New free speech rules target English universities

University and College Union accuses ministers of ‘fighting phantom threats’

二月 16, 2021
Keep out sign
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The Westminster government has been accused of “fighting phantom threats to free speech” after announcing a series of legal measures to “strengthen” academic freedom in England.

The proposals from the Department for Education include a new free speech condition for higher education providers to be registered in England and access public funding. The sector regulator, the Office for Students, would have the power to impose sanctions, including financial penalties for breaches of the condition.

The tougher legal measures would also extend to students’ unions, which for the first time would have to take steps to ensure that lawful free speech is secured for their members and others, including visiting speakers. Times Higher Education reported in September that legislation on free speech was expected to target students’ unions.

Under the plans, individuals would also be able to seek compensation through the courts if they suffered losses as a result of breach of the free speech duties – such as being expelled, dismissed or demoted.

The announcement also confirmed that the government is set to appoint a “free speech and academic freedom champion” within the OfS to investigate potential breaches of free speech, such as no-platforming speakers or dismissal of academics. The champion would have the power to fine universities or students’ unions judged to wrongly restrict free speech.

The proposals follow a recent letter of guidance from education secretary Gavin Williamson to the OfS, which covered topics including regulating quality and academic freedom. Experts told THE this week that the approach taken by Mr Williamson in the letter could be “setting up a wall between the regulator and the leadership of universities”.

Announcing the new measures, Mr Williamson said he was “deeply worried about the chilling effect on campuses of unacceptable silencing and censoring”.

“That is why we must strengthen free speech in higher education, by bolstering the existing legal duties and ensuring strong, robust action is taken if these are breached,” he added.  

OfS chief executive Nicola Dandridge said that “universities and colleges have legal duties to protect both free speech and academic freedom, and their compliance with these responsibilities forms an important part of their conditions of registration with the OfS”.

“We will ensure that the changes that result from today’s proposals reinforce these responsibilities and embed the widest definition of free speech within the law,” she said.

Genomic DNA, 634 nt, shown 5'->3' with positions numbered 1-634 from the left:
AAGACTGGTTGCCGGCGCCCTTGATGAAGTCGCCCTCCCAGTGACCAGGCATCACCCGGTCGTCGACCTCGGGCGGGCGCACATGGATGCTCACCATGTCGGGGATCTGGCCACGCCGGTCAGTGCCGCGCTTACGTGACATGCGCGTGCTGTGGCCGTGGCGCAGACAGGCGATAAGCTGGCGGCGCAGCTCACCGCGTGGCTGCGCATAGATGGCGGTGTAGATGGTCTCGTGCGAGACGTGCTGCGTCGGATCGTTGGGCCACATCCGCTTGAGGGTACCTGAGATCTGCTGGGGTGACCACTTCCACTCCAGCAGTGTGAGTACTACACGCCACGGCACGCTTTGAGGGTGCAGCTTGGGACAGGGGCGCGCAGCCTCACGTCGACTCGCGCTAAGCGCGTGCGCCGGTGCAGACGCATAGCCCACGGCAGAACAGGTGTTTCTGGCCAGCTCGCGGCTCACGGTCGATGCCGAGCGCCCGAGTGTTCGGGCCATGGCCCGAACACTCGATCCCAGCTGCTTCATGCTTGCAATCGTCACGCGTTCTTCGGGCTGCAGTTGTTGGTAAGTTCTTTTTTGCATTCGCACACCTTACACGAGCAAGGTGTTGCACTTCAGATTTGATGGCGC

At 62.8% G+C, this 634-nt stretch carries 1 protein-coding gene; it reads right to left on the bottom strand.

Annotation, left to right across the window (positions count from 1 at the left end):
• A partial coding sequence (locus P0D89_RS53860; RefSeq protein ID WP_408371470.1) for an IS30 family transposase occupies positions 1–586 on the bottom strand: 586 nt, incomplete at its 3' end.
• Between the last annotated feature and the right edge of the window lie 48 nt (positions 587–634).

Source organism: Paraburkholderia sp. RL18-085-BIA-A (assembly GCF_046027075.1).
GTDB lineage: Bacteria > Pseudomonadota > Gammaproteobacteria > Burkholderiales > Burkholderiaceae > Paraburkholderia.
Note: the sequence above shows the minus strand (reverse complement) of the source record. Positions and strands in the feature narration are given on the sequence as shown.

But University and College Union general secretary Jo Grady said that “in reality, the biggest threats to academic freedom and free speech come not from staff and students, or from so-called ‘cancel culture’, but from ministers’ own attempts to police what can and cannot be said on campus, and a failure to get to grips with the endemic job insecurity and managerialist approaches which mean academics are less able to speak truth to power”. 

“It is extraordinary that in the midst of a global pandemic, the government appears more interested in fighting phantom threats to free speech than taking action to contain the real and present danger which the virus poses to staff and students,” she added.

Hillary Gyebi-Ababio, the National Union of Students’ vice-president for higher education, said that the government “would be much better advised to focus on providing the practical support that students desperately need…rather than attacking the very institutions that have stepped up to fill the gaps in support being offered”.

“There is no evidence of a freedom of expression crisis on campus, and students’ unions are constantly taking positive steps to help facilitate the thousands of events that take place each year,” she said.

Ms Gyebi-Ababio said the announcement was “an opportunity for us to prove once and for all that there is not an extensive problem with freedom of expression across higher education”.

ellie.bothwell@timeshighereducation.com

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Reader's comments (3)

Rather odd that the article does not mention the fact that the Education Secretary theatened to impose financial penalties on universities which do not accept the so-called international definition of anti-semitism which suggests that to criticise the state of Israel for its discriminatory policies is tantamount to anti-semitism. Who is trying to cancel whom? Prof. Donald Sassoon
It is only anecdotal, but I have heard several tales of students saying that they disagree with the political line of their educators, but know to keep their heads down in their own interest until they graduate. If that is what they do, presumably it is an invisible problem to the people causing it.
It seems, that Amber Rudd is the cause for introducing these new rules. A students union at the University of Oxford had invited her as a speaker, but her invitation was cancelled. The Education Secretary commented the incident as follows.: "If universities are not prepared to defend free speech, the government will." My comment regarding his comment: Is it right to regard a disinvitation as a free speech issue?